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What should I feed my new kitten?

Kittens have varying nutritional needs through the first year of their life. In their first six months, kitten nutrition needs change particularly fast. Knowing what to feed your kitten and when can help you make sure they grow strong and healthy.

How to Feed Kittens During the First Six Months of their Life

After kittens are born, they begin to nurse from their mother. The mother’s rich milk helps the kittens double in weight by the time they are 14 days old. When the kittens are about four weeks old, their mother will start to wean them from her milk. It is around this time that you should start training your kitten to eat solid food.

How to Introduce Your Kitten to Solid Food

Start With Wet Cat Food

Wet cat food is a great way to introduce your kitten to solid food. Start by mixing a small amount of wet cat food – specially formulated for kittens, of course – into their water dish. Over time, increase the amount of wet food while decreasing the amount of water until your kitten is eating only the canned cat food.

Weaning your kitten from mother’s milk to canned cat food can take two to three weeks. As you gradually introduce them to solid food, monitor their food intake. If necessary, supplement their diet with formula if they don’t take to solid food right away. This will make sure they are getting enough calories for healthy growth.

Try Mixing Kibble With Water

If your kitten is comfortable eating wet food, and you plan to feed them kibble, you can mix dry kitten food in water to form a slush. Gradually reduce the amount of water until your kitten is able to eat just dry food. Every kitten is different, but the amount of time it takes to wean kittens from mother’s milk to dry cat food is about the same as it is for wet cat food – about two to three weeks.

Tip: Keep in mind that kittens have smaller mouths, teeth and stomachs than adult cats. It’s easier for them to eat three or four smaller meals throughout the day rather than one or two larger meals.

How to Feed Kittens From Six to 12 Months Old

Once your kitten reaches six months of age, their nutrition needs change again. Their growth rate will start to slow and they will begin to look like an adult cat. Despite their grown looks, they still need to be fed kitten food. During this time, you can begin to feed your kitten less often and larger portions while still being careful not to overfeed.

Should I feed my kitten wet or dry food?

Although cats can be finicky about what they eat, they do not get bored of their food. Boredom with food is a human trait. As long as you are feeding your kitten a nutrient-dense food that meets their body’s needs, your cat will likely be content and satisfied with their meals. It’s not necessary to switch cat food recipes or even flavors every so often. Likewise, you don’t need to switch between dry and wet food to keep your feline friend happy.

However, you can mix up the type of food you feed your kitten for special occasions. For example, you can treat your kitten to wet cat food if they usually eat kibble. Keep in mind, however, that cats have short digestive systems and a constantly changing diet can cause gastrointestinal upset.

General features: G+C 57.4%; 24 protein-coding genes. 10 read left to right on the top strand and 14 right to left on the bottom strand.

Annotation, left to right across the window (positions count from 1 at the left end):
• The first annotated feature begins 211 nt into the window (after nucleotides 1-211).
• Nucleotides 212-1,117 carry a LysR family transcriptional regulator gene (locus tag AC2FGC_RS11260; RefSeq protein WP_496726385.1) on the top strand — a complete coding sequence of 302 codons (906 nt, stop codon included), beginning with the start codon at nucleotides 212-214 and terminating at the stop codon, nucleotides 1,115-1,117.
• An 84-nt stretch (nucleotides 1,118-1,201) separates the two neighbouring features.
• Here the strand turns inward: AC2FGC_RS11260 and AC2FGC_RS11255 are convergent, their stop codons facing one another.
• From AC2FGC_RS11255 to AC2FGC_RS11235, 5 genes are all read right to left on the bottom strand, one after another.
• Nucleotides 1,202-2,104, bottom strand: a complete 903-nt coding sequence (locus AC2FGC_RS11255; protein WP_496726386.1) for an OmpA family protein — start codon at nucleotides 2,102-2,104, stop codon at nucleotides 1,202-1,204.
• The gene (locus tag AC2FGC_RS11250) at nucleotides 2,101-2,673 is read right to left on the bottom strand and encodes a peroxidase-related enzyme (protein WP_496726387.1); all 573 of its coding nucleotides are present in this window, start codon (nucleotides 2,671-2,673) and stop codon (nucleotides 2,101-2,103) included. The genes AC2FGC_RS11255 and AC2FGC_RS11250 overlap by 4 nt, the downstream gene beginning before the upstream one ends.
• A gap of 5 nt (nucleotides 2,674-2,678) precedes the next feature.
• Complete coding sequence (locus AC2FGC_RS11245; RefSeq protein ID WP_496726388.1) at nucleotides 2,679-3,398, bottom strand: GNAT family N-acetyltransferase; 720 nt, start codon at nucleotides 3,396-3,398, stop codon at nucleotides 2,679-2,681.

What nutrients does my kitten need?

When shopping for kitten food, check the ingredients label for the following essential nutrients. The wet or dry cat food you choose should be specially formulated for kittens and contain animal-based proteins, plus other essential nutrients.

Omega Fatty Acids

An optimal kitten nutrition formula will feature a balanced blend of essential nutrients that will help them both look and feel their best. One type of essential nutrient that does just that is omega fatty acids. Omega fatty acids, such as linoleic acid, help nourish healthy skin and a soft, shiny coat, and also support healthy cell growth.


Critical for healthy heart muscle function, vision, digestion and reproduction, taurine should be part of your kitten’s cat food formula. Most mammals produce taurine, which is an amino acid, in their body tissues; however, kittens cannot produce enough of it and must receive the amount they lack from their food.

Tip: Your veterinarian is also your kitten’s nutrition specialist. Consult him or her if you’re not sure what to feed your kitten or how much.

What to Do if Your Kitten Is a Finicky Eater

Although cats don’t get bored with their food, they can be picky eaters. If your feline friend isn’t cleaning their bowl or turns their nose up at dinnertime, consider what and how you’re feeding them: Are you abruptly or constantly changing their diet? Changing your cat’s food too quickly or too often can be hard on their digestive system. That’s why it’s best to feed your kitten consistently.

Also consider your kitten’s mealtime environment: Do they have enough space, or are there other animals around encroaching on them while they eat? If your kitten is under stress, they may not eat well. Additionally, you do not want to put your kitten’s litter box close to where they eat.

If you notice any unusual changes in your kitten’s eating behavior, or if you’re concerned they’re not getting the nutrition they need, consult your veterinarian. Your kitten’s first year is one of the most important phases of your cat’s growth and development. Ensuring they get proper nutrition early on can help lay the foundation for a long, happy and healthy life.

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